STORAGETEK’S newly-appointed commercial sales manager for Australia and New Zealand Sam Srinivasan is moving his company closer to the channel.
He says his company is looking to select and recruit new partners “who truly understand storage.”
Srinivasan says the new partners don’t have to be storage-specific; “They probably do other things, but they can articulate storage really well and architect great storage solutions.
“We’re also looking at regional relationships and aim to add a number of very select solution partners in vertical markets such as medical imaging, broadcast and the security and surveillance space.”
Currently StorageTek distributes its product through Datastor in New Zealand and ACA Pacific in Australia. It also sells through what Srinivasan describes as “a select group of resellers in both countries”.
He says none of these existing arrangements will go.
The hunt for new partners is only part of a sweeping realignment of StorageTek’s approach to the market.
Srinivasan says that until recently the company didn’t really have a channel-friendly set of products. However, it now has shuffled its portfolio in a way that aids external sales. For example, the company’s disk offering has been consolidated from seven product sets to just three.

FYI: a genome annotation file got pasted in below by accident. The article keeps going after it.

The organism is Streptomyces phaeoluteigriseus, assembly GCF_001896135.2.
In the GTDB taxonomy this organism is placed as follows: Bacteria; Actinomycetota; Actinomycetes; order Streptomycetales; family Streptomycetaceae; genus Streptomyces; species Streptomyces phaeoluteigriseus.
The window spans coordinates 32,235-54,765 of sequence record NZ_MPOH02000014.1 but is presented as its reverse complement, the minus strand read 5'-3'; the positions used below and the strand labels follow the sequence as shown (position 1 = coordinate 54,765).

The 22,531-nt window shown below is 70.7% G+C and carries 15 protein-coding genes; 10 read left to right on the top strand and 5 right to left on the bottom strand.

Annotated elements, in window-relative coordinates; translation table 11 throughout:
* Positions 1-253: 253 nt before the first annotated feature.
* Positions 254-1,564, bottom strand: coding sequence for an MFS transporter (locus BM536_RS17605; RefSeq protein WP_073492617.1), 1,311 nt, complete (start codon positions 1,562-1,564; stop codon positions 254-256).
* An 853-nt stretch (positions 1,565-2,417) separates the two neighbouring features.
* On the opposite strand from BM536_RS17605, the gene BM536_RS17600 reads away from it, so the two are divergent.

“These changes make it easier for resellers to learn our products and sell them,” he says.
In the next three months StorageTek will introduce a range of new products aimed at SMBs that will only be sold through the channel.
The company has also beefed-up its channel-facing department. Srinivasan says, “Until two weeks ago StorageTek had only two people running the channel operation. Now we have eight. Half of the team are dedicated to a demand creation campaign.”
Srinivasan says this new-look channel operation will also provide reseller training.
The channel is increasingly important to StorageTek’s business. Currently, about 25% of the company’s global sales are external. “We can get to at least double that figure, if not more,” Srinivasan says.
He doesn’t have to look far to prove his point. In New Zealand, independent sales already account for some 60% of the company’s total.